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AU - Yelamanchili, Sowmya V

AU - Morsey, B.

AU - Harrison, E. B.

AU - Rennard, D. A.

AU - Emanuel, K.

AU - Thapa, Ishwor

AU - Bastola, Dhundy Raj

AU - Fox, Howard S

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N2 - Regulation of cellular proliferation and differentiation during brain development results from processes requiring several regulatory networks to function in synchrony. MicroRNAs are part of this regulatory system. Although many microRNAs are evolutionarily conserved, recent evolution of such regulatory molecules can enable the acquisition of new means of attaining specialized functions. Here we identify and report the novel expression and functions of a human and higher primate-specific microRNA, miR-1290, in neurons. Using human fetal-derived neural progenitors, SH-SY5Y neuroblastoma cell line and H9-ESCderived neural progenitors (H9-NPC), we found miR-1290 to be upregulated during neuronal differentiation, using microarray, northern blotting and qRT-PCR. We then conducted knockdown and overexpression experiments to look at the functional consequences of perturbed miR-1290 levels. Knockdown of miR-1290 inhibited differentiation and induced proliferation in differentiated neurons; correspondingly, miR-1290 overexpression in progenitors led to a slowing down of the cell cycle and differentiation to neuronal phenotypes. Consequently, we identified that crucial cell cycle proteins were aberrantly changed in expression level. Therefore, we conclude that miR-1290 is required for maintaining neurons in a differentiated state.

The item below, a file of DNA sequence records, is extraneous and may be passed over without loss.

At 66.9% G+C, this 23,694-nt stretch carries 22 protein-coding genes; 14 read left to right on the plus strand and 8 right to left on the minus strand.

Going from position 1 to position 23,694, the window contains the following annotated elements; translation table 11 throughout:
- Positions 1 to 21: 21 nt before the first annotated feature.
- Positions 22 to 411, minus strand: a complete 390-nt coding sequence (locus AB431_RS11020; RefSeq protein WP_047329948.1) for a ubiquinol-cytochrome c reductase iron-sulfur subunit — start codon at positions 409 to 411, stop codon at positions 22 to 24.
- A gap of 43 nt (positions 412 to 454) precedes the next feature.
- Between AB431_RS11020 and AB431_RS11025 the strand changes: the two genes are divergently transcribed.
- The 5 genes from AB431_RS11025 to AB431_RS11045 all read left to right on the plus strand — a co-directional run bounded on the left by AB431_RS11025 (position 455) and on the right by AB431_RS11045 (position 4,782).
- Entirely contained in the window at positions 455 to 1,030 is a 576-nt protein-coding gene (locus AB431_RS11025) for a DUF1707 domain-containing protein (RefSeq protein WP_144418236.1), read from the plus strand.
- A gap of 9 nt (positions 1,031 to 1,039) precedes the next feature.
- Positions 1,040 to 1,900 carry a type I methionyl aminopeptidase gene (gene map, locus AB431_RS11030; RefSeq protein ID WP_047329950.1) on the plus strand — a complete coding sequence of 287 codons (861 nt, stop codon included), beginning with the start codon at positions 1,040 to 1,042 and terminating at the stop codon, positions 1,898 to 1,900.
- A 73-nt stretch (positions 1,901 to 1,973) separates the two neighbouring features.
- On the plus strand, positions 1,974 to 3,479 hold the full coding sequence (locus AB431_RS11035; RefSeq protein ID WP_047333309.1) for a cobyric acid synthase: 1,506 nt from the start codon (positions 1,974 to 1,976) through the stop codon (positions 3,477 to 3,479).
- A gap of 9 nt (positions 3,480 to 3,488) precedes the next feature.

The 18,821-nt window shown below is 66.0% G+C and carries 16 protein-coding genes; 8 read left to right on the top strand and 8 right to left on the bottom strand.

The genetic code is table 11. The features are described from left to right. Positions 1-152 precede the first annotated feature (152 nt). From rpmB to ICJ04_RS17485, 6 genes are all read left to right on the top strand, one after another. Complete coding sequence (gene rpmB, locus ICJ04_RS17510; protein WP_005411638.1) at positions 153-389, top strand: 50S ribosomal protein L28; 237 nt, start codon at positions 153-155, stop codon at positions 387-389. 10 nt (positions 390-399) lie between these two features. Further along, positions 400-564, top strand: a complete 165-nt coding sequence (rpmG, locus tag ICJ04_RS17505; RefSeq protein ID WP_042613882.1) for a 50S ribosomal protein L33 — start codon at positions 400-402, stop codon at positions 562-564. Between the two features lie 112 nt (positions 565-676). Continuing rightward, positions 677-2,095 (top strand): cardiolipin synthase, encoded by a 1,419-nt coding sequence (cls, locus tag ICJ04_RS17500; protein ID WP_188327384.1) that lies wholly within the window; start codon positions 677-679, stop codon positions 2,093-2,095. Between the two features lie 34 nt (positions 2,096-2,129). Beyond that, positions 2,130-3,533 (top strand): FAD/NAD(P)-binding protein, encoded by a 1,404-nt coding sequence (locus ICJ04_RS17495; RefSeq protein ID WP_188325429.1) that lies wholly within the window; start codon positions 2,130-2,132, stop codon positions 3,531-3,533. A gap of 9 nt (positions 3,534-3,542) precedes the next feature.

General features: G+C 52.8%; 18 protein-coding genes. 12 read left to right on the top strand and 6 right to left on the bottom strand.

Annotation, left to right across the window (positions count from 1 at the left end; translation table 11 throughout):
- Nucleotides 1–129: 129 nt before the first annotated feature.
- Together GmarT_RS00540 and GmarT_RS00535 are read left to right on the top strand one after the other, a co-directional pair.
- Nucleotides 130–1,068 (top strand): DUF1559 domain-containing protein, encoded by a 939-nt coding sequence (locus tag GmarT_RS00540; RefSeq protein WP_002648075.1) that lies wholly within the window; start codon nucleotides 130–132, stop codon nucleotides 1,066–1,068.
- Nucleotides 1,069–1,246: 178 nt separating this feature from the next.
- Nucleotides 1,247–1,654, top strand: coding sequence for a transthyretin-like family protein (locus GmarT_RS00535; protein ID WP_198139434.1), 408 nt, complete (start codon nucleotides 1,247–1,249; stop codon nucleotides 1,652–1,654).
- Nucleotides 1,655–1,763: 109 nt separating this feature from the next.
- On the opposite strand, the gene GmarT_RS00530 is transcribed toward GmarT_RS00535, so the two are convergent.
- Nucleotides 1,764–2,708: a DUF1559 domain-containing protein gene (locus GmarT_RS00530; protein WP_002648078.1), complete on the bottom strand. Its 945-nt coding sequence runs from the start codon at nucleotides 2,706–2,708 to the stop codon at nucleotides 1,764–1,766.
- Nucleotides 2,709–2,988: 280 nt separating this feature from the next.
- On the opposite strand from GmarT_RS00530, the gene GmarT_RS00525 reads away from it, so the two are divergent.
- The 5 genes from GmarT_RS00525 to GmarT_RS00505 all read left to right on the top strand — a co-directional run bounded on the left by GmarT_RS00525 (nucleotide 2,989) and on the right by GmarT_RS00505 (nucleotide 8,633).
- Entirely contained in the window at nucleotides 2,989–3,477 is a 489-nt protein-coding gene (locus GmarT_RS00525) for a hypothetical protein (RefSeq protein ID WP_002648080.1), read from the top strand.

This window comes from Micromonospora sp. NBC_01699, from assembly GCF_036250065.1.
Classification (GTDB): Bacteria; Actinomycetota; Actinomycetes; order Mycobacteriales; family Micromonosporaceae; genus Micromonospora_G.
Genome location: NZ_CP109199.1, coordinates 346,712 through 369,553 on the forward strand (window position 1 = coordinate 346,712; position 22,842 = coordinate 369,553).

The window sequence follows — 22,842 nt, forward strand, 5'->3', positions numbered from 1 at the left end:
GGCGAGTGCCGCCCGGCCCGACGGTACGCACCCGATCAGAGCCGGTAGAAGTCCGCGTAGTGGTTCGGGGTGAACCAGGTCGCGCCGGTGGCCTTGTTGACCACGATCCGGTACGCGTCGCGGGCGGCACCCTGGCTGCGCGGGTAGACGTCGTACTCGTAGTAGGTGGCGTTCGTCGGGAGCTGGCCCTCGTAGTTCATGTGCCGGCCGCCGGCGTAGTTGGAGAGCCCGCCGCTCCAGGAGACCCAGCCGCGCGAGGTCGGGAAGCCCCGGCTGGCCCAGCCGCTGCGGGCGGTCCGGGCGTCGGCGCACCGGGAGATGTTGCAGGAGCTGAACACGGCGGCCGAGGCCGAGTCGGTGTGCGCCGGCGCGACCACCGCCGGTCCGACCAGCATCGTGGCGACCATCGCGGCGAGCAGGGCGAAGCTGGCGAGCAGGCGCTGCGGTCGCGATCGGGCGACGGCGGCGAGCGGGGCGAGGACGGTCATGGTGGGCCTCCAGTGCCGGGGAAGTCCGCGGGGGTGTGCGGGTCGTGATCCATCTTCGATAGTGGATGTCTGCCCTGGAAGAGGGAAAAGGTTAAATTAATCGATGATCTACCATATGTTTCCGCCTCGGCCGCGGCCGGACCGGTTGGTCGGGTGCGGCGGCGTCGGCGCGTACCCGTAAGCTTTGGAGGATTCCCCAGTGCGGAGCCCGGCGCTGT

AB - Regulation of cellular proliferation and differentiation during brain development results from processes requiring several regulatory networks to function in synchrony. MicroRNAs are part of this regulatory system. Although many microRNAs are evolutionarily conserved, recent evolution of such regulatory molecules can enable the acquisition of new means of attaining specialized functions. Here we identify and report the novel expression and functions of a human and higher primate-specific microRNA, miR-1290, in neurons. Using human fetal-derived neural progenitors, SH-SY5Y neuroblastoma cell line and H9-ESCderived neural progenitors (H9-NPC), we found miR-1290 to be upregulated during neuronal differentiation, using microarray, northern blotting and qRT-PCR. We then conducted knockdown and overexpression experiments to look at the functional consequences of perturbed miR-1290 levels. Knockdown of miR-1290 inhibited differentiation and induced proliferation in differentiated neurons; correspondingly, miR-1290 overexpression in progenitors led to a slowing down of the cell cycle and differentiation to neuronal phenotypes. Consequently, we identified that crucial cell cycle proteins were aberrantly changed in expression level. Therefore, we conclude that miR-1290 is required for maintaining neurons in a differentiated state.